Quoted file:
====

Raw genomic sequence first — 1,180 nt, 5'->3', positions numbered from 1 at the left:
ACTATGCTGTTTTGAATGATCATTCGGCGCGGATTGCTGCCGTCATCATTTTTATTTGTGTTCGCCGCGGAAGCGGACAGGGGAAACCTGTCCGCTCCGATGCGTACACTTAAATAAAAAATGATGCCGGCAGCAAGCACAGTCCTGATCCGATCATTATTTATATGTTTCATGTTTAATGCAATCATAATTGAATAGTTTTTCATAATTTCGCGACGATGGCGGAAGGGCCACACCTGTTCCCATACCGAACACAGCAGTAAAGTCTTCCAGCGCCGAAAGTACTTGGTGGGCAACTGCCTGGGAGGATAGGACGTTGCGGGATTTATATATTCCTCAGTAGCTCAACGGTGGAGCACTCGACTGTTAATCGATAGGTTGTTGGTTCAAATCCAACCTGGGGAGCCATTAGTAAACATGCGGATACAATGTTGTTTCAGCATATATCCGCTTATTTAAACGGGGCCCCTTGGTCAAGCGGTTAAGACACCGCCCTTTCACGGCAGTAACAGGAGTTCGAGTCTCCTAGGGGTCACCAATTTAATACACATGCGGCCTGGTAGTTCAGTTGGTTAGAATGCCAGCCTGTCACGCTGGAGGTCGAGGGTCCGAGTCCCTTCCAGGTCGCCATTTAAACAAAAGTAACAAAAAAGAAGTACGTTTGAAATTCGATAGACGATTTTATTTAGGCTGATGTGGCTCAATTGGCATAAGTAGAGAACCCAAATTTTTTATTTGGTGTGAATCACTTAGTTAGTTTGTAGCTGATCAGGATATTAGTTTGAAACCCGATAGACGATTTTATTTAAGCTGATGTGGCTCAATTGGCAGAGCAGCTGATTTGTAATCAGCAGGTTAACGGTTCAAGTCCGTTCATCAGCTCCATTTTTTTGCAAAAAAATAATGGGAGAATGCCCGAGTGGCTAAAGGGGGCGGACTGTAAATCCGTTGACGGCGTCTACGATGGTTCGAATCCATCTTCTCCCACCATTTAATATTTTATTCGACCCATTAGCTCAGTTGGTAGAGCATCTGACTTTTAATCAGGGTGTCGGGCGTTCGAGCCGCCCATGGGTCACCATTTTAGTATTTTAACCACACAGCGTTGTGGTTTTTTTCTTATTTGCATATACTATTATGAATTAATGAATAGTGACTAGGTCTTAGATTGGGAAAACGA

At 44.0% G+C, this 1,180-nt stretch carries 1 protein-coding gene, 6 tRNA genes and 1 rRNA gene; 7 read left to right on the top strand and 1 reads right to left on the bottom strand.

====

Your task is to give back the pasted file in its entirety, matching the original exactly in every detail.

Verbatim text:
Raw genomic sequence first — 1,180 nt, 5'->3', positions numbered from 1 at the left:
ACTATGCTGTTTTGAATGATCATTCGGCGCGGATTGCTGCCGTCATCATTTTTATTTGTGTTCGCCGCGGAAGCGGACAGGGGAAACCTGTCCGCTCCGATGCGTACACTTAAATAAAAAATGATGCCGGCAGCAAGCACAGTCCTGATCCGATCATTATTTATATGTTTCATGTTTAATGCAATCATAATTGAATAGTTTTTCATAATTTCGCGACGATGGCGGAAGGGCCACACCTGTTCCCATACCGAACACAGCAGTAAAGTCTTCCAGCGCCGAAAGTACTTGGTGGGCAACTGCCTGGGAGGATAGGACGTTGCGGGATTTATATATTCCTCAGTAGCTCAACGGTGGAGCACTCGACTGTTAATCGATAGGTTGTTGGTTCAAATCCAACCTGGGGAGCCATTAGTAAACATGCGGATACAATGTTGTTTCAGCATATATCCGCTTATTTAAACGGGGCCCCTTGGTCAAGCGGTTAAGACACCGCCCTTTCACGGCAGTAACAGGAGTTCGAGTCTCCTAGGGGTCACCAATTTAATACACATGCGGCCTGGTAGTTCAGTTGGTTAGAATGCCAGCCTGTCACGCTGGAGGTCGAGGGTCCGAGTCCCTTCCAGGTCGCCATTTAAACAAAAGTAACAAAAAAGAAGTACGTTTGAAATTCGATAGACGATTTTATTTAGGCTGATGTGGCTCAATTGGCATAAGTAGAGAACCCAAATTTTTTATTTGGTGTGAATCACTTAGTTAGTTTGTAGCTGATCAGGATATTAGTTTGAAACCCGATAGACGATTTTATTTAAGCTGATGTGGCTCAATTGGCAGAGCAGCTGATTTGTAATCAGCAGGTTAACGGTTCAAGTCCGTTCATCAGCTCCATTTTTTTGCAAAAAAATAATGGGAGAATGCCCGAGTGGCTAAAGGGGGCGGACTGTAAATCCGTTGACGGCGTCTACGATGGTTCGAATCCATCTTCTCCCACCATTTAATATTTTATTCGACCCATTAGCTCAGTTGGTAGAGCATCTGACTTTTAATCAGGGTGTCGGGCGTTCGAGCCGCCCATGGGTCACCATTTTAGTATTTTAACCACACAGCGTTGTGGTTTTTTTCTTATTTGCATATACTATTATGAATTAATGAATAGTGACTAGGTCTTAGATTGGGAAAACGA

At 44.0% G+C, this 1,180-nt stretch carries 1 protein-coding gene, 6 tRNA genes and 1 rRNA gene; 7 read left to right on the top strand and 1 reads right to left on the bottom strand.